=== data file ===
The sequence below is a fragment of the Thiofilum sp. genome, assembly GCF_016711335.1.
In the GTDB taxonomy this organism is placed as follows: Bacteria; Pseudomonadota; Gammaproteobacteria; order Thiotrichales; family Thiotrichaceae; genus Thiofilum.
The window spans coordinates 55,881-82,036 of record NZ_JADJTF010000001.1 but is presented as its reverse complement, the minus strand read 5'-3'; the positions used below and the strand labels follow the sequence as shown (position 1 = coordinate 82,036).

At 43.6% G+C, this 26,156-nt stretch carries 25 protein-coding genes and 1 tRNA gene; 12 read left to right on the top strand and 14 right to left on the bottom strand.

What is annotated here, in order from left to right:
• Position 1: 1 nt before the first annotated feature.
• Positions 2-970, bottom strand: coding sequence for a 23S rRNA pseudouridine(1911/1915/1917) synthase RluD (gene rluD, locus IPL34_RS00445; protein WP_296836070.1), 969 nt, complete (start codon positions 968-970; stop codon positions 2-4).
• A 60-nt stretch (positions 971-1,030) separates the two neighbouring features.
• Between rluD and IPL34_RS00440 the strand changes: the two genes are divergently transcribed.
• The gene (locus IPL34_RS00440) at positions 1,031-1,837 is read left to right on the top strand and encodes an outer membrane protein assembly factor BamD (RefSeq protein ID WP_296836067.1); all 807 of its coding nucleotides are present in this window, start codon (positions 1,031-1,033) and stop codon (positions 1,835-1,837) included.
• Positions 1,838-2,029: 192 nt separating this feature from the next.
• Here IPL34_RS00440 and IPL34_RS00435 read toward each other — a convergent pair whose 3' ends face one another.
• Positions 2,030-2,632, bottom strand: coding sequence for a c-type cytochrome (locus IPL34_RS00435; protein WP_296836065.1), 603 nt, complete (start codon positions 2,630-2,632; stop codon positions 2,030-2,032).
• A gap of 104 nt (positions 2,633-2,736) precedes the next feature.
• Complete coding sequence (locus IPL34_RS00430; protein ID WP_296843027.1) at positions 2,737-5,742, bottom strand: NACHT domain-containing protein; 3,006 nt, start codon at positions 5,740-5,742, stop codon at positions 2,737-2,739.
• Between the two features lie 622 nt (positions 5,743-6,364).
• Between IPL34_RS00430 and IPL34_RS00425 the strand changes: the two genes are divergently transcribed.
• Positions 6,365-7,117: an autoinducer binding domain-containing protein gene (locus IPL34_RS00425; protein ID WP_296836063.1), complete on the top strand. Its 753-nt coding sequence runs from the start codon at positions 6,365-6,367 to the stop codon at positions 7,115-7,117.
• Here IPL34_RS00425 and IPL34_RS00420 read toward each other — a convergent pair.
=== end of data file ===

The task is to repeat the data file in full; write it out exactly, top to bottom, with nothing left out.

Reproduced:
The sequence below is a fragment of the Thiofilum sp. genome, assembly GCF_016711335.1.
In the GTDB taxonomy this organism is placed as follows: Bacteria; Pseudomonadota; Gammaproteobacteria; order Thiotrichales; family Thiotrichaceae; genus Thiofilum.
The window spans coordinates 55,881-82,036 of record NZ_JADJTF010000001.1 but is presented as its reverse complement, the minus strand read 5'-3'; the positions used below and the strand labels follow the sequence as shown (position 1 = coordinate 82,036).

At 43.6% G+C, this 26,156-nt stretch carries 25 protein-coding genes and 1 tRNA gene; 12 read left to right on the top strand and 14 right to left on the bottom strand.

What is annotated here, in order from left to right:
• Position 1: 1 nt before the first annotated feature.
• Positions 2-970, bottom strand: coding sequence for a 23S rRNA pseudouridine(1911/1915/1917) synthase RluD (gene rluD, locus IPL34_RS00445; protein WP_296836070.1), 969 nt, complete (start codon positions 968-970; stop codon positions 2-4).
• A 60-nt stretch (positions 971-1,030) separates the two neighbouring features.
• Between rluD and IPL34_RS00440 the strand changes: the two genes are divergently transcribed.
• The gene (locus IPL34_RS00440) at positions 1,031-1,837 is read left to right on the top strand and encodes an outer membrane protein assembly factor BamD (RefSeq protein ID WP_296836067.1); all 807 of its coding nucleotides are present in this window, start codon (positions 1,031-1,033) and stop codon (positions 1,835-1,837) included.
• Positions 1,838-2,029: 192 nt separating this feature from the next.
• Here IPL34_RS00440 and IPL34_RS00435 read toward each other — a convergent pair whose 3' ends face one another.
• Positions 2,030-2,632, bottom strand: coding sequence for a c-type cytochrome (locus IPL34_RS00435; protein WP_296836065.1), 603 nt, complete (start codon positions 2,630-2,632; stop codon positions 2,030-2,032).
• A gap of 104 nt (positions 2,633-2,736) precedes the next feature.
• Complete coding sequence (locus IPL34_RS00430; protein ID WP_296843027.1) at positions 2,737-5,742, bottom strand: NACHT domain-containing protein; 3,006 nt, start codon at positions 5,740-5,742, stop codon at positions 2,737-2,739.
• Between the two features lie 622 nt (positions 5,743-6,364).
• Between IPL34_RS00430 and IPL34_RS00425 the strand changes: the two genes are divergently transcribed.
• Positions 6,365-7,117: an autoinducer binding domain-containing protein gene (locus IPL34_RS00425; protein ID WP_296836063.1), complete on the top strand. Its 753-nt coding sequence runs from the start codon at positions 6,365-6,367 to the stop codon at positions 7,115-7,117.
• Here IPL34_RS00425 and IPL34_RS00420 read toward each other — a convergent pair.